Markey, others offer bills redirecting royalties to spill R&D
US Rep. Edward J. Markey (D-Mass.) introduced a bill on June 25 that would redirect $50 million/year of oil and gas royalty payments now being used to subsidize development of deepwater drilling technologies into new oil spill prevention and response technologies.
OGJ Washington Editor
WASHINGTON, DC, June 28 -- US Rep. Edward J. Markey (D-Mass.) introduced a bill on June 25 that would redirect $50 million/year of oil and gas royalty payments now being used to subsidize development of deepwater drilling technologies into new oil spill prevention and response technologies.
“This legislation would divert money from Big Oil subsidies to scientists and spill response experts, to ensure that our country’s best and brightest minds can develop the technology that is sorely lacking when it comes to oil spill prevention and response,” said Markey, who chairs the House Select Committee on Energy Independence and Global Warming and the Energy and Commerce Committee’s Energy and Environment Subcommittee.
Markey’s bill came more than a week after US Sens. Jeanne Shaheen (D-NH) and Mark Udall (D-Colo.), who are members of the Energy and Natural Resources Committee, introduced bills that also would redirect federal oil and gas royalties to address problems made apparent by the Gulf of Mexico well blowout, rig explosion, and crude oil spill. Shaheen’s measure concentrates on spill prevention, detection and response while Udall’s focuses on rig safety.
“The oil and gas industry has poured money into researching and developing technologies to find and produce oil and gas, but have spent little to nothing on responding to and cleaning up after an oil spill,” Shaheen said as she introduced her bill on June 17. “We need to have updated, innovative, and effective technologies at the ready to clean up after any oil spill—large or small. This legislation would create a new research and development program to respond to, contain and clean up oil spills, and the oil companies would pay for it.”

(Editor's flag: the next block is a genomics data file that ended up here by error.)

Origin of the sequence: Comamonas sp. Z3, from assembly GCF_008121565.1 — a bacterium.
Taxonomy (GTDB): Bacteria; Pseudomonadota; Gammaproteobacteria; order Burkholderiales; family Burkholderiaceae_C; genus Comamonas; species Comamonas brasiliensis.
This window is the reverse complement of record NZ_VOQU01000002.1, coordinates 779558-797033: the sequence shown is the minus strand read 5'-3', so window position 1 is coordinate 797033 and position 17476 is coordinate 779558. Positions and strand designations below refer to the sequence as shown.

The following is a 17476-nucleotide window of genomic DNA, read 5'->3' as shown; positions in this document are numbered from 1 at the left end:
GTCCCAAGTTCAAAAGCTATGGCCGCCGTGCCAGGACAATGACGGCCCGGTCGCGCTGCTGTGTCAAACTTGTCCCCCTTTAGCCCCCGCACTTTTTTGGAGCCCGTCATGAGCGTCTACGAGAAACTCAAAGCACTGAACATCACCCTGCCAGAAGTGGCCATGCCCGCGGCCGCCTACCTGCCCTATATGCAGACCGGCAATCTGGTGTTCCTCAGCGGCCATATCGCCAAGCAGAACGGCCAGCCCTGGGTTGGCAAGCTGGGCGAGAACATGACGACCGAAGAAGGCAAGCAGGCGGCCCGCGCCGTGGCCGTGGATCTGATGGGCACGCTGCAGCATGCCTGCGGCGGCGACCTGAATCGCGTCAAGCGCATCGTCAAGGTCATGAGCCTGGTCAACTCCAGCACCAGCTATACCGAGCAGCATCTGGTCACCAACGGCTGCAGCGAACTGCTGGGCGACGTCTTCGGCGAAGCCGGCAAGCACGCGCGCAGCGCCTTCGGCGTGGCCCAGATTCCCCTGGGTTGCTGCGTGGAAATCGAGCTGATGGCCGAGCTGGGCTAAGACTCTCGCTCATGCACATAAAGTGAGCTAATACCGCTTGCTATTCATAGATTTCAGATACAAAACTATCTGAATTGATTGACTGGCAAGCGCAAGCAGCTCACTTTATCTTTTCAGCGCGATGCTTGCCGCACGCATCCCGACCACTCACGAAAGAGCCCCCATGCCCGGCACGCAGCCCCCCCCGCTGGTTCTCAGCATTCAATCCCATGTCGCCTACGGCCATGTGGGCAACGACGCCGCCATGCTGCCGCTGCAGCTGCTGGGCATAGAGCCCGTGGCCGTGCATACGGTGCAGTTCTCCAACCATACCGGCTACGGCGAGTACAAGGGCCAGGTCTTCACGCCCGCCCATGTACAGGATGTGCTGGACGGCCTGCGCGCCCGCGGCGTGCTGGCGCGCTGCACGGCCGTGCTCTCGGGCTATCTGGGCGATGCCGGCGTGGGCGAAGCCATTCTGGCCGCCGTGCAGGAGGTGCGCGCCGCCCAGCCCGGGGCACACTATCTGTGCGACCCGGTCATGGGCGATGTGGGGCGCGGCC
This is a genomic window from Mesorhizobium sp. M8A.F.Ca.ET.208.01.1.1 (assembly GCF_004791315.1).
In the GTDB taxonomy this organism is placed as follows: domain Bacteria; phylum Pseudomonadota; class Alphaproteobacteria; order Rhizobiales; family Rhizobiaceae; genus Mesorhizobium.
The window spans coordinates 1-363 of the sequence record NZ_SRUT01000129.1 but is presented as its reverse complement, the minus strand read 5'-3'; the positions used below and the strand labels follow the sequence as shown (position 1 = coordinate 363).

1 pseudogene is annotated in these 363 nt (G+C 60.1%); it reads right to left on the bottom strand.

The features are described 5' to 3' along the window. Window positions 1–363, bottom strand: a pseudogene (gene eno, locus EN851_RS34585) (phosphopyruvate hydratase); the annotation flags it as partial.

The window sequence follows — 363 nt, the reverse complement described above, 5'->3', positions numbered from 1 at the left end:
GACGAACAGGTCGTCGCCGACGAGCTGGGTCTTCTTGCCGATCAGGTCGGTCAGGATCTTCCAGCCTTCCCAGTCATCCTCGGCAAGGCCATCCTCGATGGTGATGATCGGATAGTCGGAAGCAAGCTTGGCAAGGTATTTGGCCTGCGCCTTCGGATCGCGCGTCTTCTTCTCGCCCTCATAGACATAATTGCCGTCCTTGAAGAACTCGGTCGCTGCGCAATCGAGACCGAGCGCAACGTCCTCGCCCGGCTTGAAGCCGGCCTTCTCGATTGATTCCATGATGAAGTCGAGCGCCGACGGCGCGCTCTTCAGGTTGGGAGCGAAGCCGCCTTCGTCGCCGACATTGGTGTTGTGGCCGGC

“It's unacceptable that the spill prevention and response technology we're using today dates back to the era when cell phones were the size of shoe boxes. It has barely changed since the Exxon Valdez crash,” Udall said as he offered his legislation the same day. “Eleven people died on Deepwater Horizon, and we don't yet know the full extent of the damage the accident has caused to the gulf.”
Markey proposed redirecting the royalties to a US Department of Energy grant program to develop next-generation technologies to prevent or stop spills from offshore oil wells. It would require the US Energy secretary, in consultation with the US Interior secretary, to establish a program within six months to support development, demonstration, and commercialization of new technologies to prevent, stop, or capture large-scale discharges.
Shaheen’s bill would create a new oil spill research and development program within DOI which would be paid for by onshore as well as offshore royalties, rents, and bonuses. It also would establish an independent science and advisory board which would work with the National Academies of Science to provide scientific and technical advice.
The measure also would direct the advisory board and Interior secretary to identify research needs and opportunities, proposed areas of focus, and establish priorities for the DOI spill R&D program. It also would establish three research centers dealing with deepwater response technologies, ultradeepwater and extreme environment oil spills, and spill response and restoration.
Udall’s measure would refocus a program at DOE so that it would directly address issues arising from the Apr. 20 Macondo well blowout, rig explosion, and subsequent spill. These issues include the need to develop more advanced cements which are more flexible, set quickly, and can withstand higher pressures, the senator said. Developing better blowout prevention devices, increasing the understanding of how different technologies operate deep beneath the ocean’s surface and in other harsh environments, and developing stewardship guidelines for shutting down wells also would be addressed, he indicated.
He said his bill would increase DOE oversight of the research, ensure that peer review occurs during consideration of projects to fund, and require that the research results are made available to the public. It also would require an NAS study to help direct the development of new technology for problems which have been identified as well those in the future. And it would also broaden the program advisory committee to include other federal agencies and state regulators to ensure that no stakeholder group dominates the program, Udall said.
The two senators’ proposals will be considered as the Energy and Natural Resources Committee marks up legislation to reform the former US Minerals Management Service and other aspects of federal offshore resources management on June 30, Chairman Jeff Bingaman said at a June 24 hearing. The House Natural Resources Committee is holding a hearing the same day to consider a new version of chairman Nick J. Rahall’s (D-W.Va.) bill dealing with the same subjects.
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